You Won't Believe How Many Beloved Mom-and-Pop Restaurants are Closing
The pandemic has caused a lot of businesses to fold, especially independent restaurants, cafes, and coffee shops.
Many local mom-and-pop restaurants had to close their doors entirely during the pandemic, as they didn't want to risk exposing their employees to the virus by prepping takeaway orders. A lot of independent restaurants also didn't have the bandwidth or resources to offer delivery.
As a result of the mandatory shutdown, as many as 85% of independent restaurants could close by the end of 2020, says a new report from the Independent Restaurant Coalition. The only way these local businesses have a chance at surviving in the future is if they receive help via a massive federal aid package.
The report calls to attention that independent restaurants were not adequately helped by the Paycheck Protection Program and as a result, would have a better chance at staying in business if a proposed $120 billion Restaurant Stabilization Fund passes.
"PPP was designed as immediate and temporary relief for small businesses to bridge approximately two months," the report said. "Independent restaurants, on the other hand, are in the precarious position of facing longer-term, compulsory capacity limitations in state-led economic reopenings and need bridge assistance through the end of the year."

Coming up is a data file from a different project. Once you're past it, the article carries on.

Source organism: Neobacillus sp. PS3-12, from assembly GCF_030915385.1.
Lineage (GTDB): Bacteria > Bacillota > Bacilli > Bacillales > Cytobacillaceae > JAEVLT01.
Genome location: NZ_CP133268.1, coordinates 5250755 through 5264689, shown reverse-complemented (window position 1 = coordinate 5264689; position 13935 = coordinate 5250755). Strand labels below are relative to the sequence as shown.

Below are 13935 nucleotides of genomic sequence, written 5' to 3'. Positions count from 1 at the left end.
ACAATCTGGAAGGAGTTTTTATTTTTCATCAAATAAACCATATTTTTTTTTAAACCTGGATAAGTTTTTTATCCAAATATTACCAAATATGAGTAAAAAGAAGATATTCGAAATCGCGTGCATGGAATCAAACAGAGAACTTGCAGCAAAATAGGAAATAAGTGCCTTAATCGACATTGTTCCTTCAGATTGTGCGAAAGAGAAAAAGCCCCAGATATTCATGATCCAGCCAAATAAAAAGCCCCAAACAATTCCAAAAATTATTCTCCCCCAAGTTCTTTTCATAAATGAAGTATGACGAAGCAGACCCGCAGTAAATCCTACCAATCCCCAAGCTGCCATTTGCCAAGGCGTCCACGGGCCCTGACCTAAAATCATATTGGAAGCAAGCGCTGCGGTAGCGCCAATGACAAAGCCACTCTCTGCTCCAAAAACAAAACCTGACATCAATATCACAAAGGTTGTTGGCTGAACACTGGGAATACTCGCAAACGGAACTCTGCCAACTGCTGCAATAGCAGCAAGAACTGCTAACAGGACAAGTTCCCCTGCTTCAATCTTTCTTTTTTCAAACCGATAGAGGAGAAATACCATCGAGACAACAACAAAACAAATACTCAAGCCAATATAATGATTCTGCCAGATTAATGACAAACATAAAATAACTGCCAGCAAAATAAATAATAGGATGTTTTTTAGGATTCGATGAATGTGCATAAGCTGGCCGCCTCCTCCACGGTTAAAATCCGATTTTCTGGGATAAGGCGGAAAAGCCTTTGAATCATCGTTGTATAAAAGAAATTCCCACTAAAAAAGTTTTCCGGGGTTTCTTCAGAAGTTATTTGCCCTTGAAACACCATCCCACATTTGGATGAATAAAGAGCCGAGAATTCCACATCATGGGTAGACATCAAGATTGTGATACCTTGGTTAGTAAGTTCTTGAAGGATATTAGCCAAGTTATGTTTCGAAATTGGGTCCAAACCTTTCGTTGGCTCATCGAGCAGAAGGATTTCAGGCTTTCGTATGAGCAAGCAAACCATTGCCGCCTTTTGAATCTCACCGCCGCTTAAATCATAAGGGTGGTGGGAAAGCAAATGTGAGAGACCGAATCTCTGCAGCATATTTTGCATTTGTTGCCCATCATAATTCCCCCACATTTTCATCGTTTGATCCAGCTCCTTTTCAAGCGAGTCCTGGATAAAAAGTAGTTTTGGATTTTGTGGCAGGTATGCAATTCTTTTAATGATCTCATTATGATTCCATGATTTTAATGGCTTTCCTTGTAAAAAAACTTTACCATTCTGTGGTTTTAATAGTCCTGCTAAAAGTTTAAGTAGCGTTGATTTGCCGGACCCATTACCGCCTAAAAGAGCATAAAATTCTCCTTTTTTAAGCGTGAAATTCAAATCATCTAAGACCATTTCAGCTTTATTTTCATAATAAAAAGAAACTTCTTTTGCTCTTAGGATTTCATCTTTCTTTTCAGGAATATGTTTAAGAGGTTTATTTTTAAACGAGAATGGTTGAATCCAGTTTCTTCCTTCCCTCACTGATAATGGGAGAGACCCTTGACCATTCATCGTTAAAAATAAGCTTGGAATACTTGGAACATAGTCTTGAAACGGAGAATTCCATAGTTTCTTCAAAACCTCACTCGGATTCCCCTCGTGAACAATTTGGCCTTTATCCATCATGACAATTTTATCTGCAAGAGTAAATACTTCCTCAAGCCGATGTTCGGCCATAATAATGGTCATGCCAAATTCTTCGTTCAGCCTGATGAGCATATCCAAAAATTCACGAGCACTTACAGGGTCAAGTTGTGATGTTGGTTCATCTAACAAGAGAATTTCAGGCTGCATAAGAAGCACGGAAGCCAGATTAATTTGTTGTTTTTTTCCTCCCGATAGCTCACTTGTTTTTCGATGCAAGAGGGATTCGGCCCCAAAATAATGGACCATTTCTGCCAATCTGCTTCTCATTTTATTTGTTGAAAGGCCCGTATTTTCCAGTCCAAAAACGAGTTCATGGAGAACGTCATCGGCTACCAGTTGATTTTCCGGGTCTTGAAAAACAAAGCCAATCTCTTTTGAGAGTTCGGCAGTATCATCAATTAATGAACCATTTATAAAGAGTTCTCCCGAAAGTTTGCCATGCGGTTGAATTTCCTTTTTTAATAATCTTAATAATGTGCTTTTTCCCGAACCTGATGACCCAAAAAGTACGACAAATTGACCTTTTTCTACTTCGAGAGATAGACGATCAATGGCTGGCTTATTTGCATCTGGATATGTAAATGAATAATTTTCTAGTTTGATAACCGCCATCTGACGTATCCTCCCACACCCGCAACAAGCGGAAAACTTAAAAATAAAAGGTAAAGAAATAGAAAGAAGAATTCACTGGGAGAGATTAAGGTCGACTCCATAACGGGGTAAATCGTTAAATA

Depending on how severe the impending second wave of coronavirus is in the fall, restaurants will again be forced to shutter their doors. Mom-and-pop eateries need extra funding in order to make it through the remainder of the year. The report also articulates that aiding local restaurants would reduce the U.S. unemployment rate from 14.7% to 12.3%.
"The United States is at a crossroads in terms of how citizens consume food," the report said. "If a substantial portion of independent restaurants fail by yearend, consumption will largely be limited to homecooked meals, chain restaurants, or fast food. In addition to shrinking palates, cities and neighborhoods will suffer identity crises and lose much of the magnetism that attracts in-state and out-of-state visitors."